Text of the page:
Westminster to adopt budget The Westminster City Council is expected to adopt tomorrow night its fiscal year 2007 budget that calls for increases in property taxes and water and sewer rates.
The budget proposal called for a 15 percent property tax increase and a 20 percent rise in water and sewer rates, stirring opposition among residents.
But officials said last week the mayor and council members are reconsidering the property tax increase.
To ease the burden, the mayor and council are looking at a 10 percent property tax increase, said Joseph D. Urban, the city's finance director. The increase would boost the property tax from 40 cents per $100 of assessed value to 44 cents.
The council originally proposed a tax rate of 46 cents per $100 of assessed value.
"Any tax increase is going to be difficult for people," Urban said. "But this would certainly be easier than the initial 15 percent."
Water and sewer rates are expected to go to public hearing tomorrow and may be approved that evening. Urban said the increases -- the first since May 2000 -- should remain at 20 percent. He said the water and sewer rates have increased an average of 7 percent a year.
The council could cut expenditures by slashing a $450,000 sidewalk project along the Wakefield Valley community trail, Urban said, because matching funds from the state never materialized.
Proposed staff salary increases and personnel changes have also come up for debate.
In late February, the same night that Thomas B. Beyard, the city's veteran director of planning and public works, announced that he was being deployed for 18 months with the Maryland Army National Guard, the City Council also proposed hiring a full-time city administrator.
Originally, the council planned to hire an interim replacement for Beyard, who departs for the Middle East in mid-June.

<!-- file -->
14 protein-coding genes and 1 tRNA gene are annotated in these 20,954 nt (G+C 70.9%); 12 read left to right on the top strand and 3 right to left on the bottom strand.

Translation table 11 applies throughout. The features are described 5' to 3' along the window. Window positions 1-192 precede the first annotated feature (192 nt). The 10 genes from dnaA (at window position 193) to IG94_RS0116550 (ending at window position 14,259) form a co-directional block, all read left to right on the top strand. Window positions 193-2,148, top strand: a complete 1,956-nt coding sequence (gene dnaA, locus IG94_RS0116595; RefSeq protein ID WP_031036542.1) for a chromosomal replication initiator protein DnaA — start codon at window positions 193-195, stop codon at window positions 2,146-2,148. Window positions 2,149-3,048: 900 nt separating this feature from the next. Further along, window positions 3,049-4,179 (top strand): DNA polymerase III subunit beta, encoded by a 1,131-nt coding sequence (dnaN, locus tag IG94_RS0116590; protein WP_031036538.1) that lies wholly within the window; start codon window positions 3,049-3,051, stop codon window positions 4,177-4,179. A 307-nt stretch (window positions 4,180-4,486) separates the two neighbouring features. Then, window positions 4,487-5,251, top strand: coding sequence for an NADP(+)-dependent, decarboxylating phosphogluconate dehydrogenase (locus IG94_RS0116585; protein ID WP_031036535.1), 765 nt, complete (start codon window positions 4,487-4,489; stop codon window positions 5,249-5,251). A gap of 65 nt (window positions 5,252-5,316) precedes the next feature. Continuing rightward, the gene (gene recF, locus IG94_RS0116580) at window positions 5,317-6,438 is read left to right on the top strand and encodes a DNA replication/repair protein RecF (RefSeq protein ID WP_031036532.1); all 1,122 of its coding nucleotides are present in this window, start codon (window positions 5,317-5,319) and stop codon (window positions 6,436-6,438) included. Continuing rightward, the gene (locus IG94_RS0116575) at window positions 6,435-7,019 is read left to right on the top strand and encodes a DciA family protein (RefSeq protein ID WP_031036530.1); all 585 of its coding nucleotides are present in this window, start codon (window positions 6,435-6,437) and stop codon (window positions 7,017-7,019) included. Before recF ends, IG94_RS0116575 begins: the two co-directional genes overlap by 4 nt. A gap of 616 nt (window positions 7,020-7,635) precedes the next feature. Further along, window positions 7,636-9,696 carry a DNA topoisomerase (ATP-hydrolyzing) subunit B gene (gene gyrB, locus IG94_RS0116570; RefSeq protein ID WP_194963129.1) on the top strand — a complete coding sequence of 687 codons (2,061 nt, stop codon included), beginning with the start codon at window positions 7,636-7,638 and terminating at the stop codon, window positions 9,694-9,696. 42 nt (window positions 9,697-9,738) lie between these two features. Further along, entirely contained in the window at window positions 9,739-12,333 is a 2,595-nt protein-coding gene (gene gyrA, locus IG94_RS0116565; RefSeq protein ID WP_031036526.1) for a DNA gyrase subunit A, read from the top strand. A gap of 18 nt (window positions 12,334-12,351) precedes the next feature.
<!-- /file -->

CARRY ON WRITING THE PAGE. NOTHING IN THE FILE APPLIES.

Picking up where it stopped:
Now, only a city manager will be hired but won't start until about Aug. 1, Mayor Thomas K. Ferguson said.
Beyard's position will remain vacant until he returns from duty.
"It's going to be a challenge," Ferguson said. "You take a guy like Tom Beyard, with 18 years of institutional knowledge. It's not going to be the same."
Some residents protested that proposed salary increases for city employees were too generous and related consultant fees unnecessary.
In the fiscal 2007 budget, about $550,000 has been earmarked for salary increases, as recommended by a pay equity study.
But about half of those dollars will go to fund increases under an existing salary step schedule, Ferguson said.
Council President Roy L. Chiavacci said consultant fees for the study -- $78,000 to The Singer Group in Reisterstown -- were justified since Westminster has gone 30 years without rigorously analyzing the competitiveness of staff salaries.
With soaring fuel and electricity costs, city officials said they realize the proposed tax increases come at a difficult time for residents. But Beyard said the city is in a similar pinch.
"We're paying the same price for that as other people do," he said. "It's troubling. But we're trying not to get in the situation where we have to cut service."
Even scaling the proposed property tax increase to 10 percent wouldn't satisfy some residents.
Rebekah Orenstein, a former city councilwoman who has protested the council's actions, said increases should slowly be phased in each year.
"None of it makes me happy," Orenstein said. "But I guess I would settle for a 3 to 4 percent increase. Let's talk reality here. People are sincere when they say, `I live on a certain amount of money, and this is crushing me.'"